As to whether Stuttafords would survive, Amoils says: “Upon the approval and the terms of business rescue plan next year, we believe we will have a viable and commercially solvent business that is profitable over the next few months.”

If its business rescue efforts fail, the retailer might be forced into liquidation.

Old and new turnaround plans

To turn its fortunes around, underperforming stores were shut– from having 21 department stores in SA and elsewhere in Africa in 2005 to now operating eight department stores (two in Botswana and one in Namibia) and 16 mono-brand stores (brands with their stand-alone stores).  A loyalty programme was introduced and existing stores were refurbished.

But its efforts have been futile.

It has been pushed into a corner since February when turnover and margins fell, attributed to the aggressive promotional activity by its competitors.  “As a result, all surplus cash flow has been eliminated in a short space of time. We went through to the summer and winter season of 2016 exposed.”

Stuttafords would typically discount its merchandise by 15% to 20% but was forced to accelerate discounts by more than 35% over the past seven months. Sales at various stores were declining by 20%.

The renewed turnaround strategy will see it revive house-brands such as Oaktree and Stephen Cole, but the priority will still be on its “most profitable” international brands Ted Baker, Tommy Hilfiger and Banana Republic.  Management expects house brands to constitute 10% to 15% of sales in the next 12 to 24 months.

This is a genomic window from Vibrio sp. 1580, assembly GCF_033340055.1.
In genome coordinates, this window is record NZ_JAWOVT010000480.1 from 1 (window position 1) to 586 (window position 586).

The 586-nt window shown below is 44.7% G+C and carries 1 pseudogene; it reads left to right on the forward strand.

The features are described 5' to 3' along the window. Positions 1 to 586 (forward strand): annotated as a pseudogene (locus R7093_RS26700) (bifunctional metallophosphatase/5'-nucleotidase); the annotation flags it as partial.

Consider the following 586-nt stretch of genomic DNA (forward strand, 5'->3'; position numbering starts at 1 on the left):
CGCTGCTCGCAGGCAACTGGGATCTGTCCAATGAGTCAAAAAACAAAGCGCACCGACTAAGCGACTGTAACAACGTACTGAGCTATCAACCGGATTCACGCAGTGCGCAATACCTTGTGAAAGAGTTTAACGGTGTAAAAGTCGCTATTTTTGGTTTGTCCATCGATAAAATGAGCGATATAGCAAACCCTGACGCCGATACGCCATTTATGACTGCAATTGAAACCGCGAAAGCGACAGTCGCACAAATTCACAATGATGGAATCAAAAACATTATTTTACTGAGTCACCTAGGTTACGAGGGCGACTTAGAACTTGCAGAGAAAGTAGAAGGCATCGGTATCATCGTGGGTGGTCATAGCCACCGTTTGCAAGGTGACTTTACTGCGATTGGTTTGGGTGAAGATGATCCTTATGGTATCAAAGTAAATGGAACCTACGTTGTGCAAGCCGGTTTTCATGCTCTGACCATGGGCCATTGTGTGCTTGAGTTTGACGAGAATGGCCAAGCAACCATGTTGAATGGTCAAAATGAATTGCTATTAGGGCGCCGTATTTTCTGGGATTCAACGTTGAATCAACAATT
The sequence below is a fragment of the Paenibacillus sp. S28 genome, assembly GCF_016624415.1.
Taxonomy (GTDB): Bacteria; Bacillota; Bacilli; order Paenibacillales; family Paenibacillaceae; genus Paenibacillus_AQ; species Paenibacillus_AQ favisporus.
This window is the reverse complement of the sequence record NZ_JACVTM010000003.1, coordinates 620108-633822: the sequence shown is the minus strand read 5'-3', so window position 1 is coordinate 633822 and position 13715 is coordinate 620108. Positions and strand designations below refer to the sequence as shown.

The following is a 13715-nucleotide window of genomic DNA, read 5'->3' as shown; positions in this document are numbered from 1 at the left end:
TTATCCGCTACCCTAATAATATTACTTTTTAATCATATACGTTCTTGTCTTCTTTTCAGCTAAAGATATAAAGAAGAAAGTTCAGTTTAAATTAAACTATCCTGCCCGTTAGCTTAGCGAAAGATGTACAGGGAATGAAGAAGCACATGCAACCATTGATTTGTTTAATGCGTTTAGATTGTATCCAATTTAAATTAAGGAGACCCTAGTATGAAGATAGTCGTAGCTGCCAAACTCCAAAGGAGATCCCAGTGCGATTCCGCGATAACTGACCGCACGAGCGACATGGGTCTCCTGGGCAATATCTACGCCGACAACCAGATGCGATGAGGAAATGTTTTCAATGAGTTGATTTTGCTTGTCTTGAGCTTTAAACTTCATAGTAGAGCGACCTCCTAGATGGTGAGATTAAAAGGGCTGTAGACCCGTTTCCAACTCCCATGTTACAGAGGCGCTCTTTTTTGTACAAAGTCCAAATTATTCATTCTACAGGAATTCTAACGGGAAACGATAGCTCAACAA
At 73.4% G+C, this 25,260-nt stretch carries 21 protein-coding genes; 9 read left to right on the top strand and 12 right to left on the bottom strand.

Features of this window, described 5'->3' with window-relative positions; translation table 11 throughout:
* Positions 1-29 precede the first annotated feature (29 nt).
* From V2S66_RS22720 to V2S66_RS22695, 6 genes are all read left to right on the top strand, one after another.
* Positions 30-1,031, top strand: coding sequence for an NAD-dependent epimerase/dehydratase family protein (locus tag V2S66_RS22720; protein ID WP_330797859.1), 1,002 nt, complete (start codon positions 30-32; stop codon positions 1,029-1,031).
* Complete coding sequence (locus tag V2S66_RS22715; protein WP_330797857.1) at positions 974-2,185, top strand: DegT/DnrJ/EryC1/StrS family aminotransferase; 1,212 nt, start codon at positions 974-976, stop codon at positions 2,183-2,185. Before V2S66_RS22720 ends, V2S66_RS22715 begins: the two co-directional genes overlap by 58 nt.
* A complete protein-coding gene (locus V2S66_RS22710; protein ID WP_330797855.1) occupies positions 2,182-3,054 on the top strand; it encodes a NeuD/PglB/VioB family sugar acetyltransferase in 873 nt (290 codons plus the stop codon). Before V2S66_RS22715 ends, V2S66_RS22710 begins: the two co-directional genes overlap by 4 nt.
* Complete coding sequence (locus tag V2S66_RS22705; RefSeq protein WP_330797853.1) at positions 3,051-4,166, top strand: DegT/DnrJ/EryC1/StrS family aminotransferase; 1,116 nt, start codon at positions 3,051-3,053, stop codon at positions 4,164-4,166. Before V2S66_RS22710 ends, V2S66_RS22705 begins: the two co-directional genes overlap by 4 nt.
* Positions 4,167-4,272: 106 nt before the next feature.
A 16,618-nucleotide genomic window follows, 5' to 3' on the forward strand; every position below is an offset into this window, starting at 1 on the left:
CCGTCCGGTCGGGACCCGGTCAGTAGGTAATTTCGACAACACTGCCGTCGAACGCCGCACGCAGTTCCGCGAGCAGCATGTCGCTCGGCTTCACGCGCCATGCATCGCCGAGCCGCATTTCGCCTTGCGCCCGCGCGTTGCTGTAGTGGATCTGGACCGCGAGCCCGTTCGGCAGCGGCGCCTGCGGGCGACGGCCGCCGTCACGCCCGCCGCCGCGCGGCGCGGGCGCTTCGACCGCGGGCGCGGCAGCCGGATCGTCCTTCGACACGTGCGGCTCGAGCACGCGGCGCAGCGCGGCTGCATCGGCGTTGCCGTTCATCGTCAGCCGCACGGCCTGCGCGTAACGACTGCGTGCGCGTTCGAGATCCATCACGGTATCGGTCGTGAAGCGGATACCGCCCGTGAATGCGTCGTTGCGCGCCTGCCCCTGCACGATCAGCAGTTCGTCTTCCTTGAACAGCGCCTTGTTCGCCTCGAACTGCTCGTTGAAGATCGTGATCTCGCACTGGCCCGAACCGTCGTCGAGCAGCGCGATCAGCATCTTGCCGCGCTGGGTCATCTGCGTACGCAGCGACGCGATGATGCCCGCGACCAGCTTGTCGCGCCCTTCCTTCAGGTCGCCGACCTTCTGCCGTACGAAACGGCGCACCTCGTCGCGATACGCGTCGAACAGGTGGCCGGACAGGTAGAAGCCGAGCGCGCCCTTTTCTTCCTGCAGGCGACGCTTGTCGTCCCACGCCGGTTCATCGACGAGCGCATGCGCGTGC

Another radical step will see it cut investments on American clothing brand Gap, which Stuttafords has been reliant on for sales over the past eight years. “By 2017, we will no longer be purveying that brand in our stores,” Amoils says.

New retail formats are being tested including the recently opened Stuttafords Boutique (a smaller format store) at Brooklyn Mall in Pretoria and the first “The Outlet” store which sells last season discounted merchandise in Johannesburg’s Woodmead.

Success of business rescue proceedings

The head of the financial restructuring and insolvency practice at Norton Rose Fulbright, Haroon Laher says the success of the business rescue process is if Stuttafords carries on as a going concern.  “The plan must be beneficial to all the rights and interest of all stakeholders [including its 950 employees] put together,” says Laher.

Market watchers have questioned the timing of Stuttafords’ bombshell given the looming and crucial festive season.  Independent retail analyst Syd Vianello says he wouldn’t be surprised if Stuttafords heavily discounts its merchandise during the festive season, makes a profit to pay its expenses in January and “close their doors after.”

“The party is over for Stuttafords. It requires more cash to survive and shareholders are not prepared to put in more money,” he adds.

Landlords are preparing themselves for any eventuality.  CEO of shopping mall owner Hyprop Investments, Pieter Prinsloo says Stuttafords’ stores are well located and contingency plans are already in place should its business rescue be unsuccessful.

Stuttafords currently occupies 11 000m² of retail space at Hyprop’s Rosebank Mall, Clearwater Mall and Canal Walk – equating to approximately 1% of its income on its South African property portfolio.  “Stuttafords has undertaken to honour their rental obligations during their business rescue process,” says Prinsloo.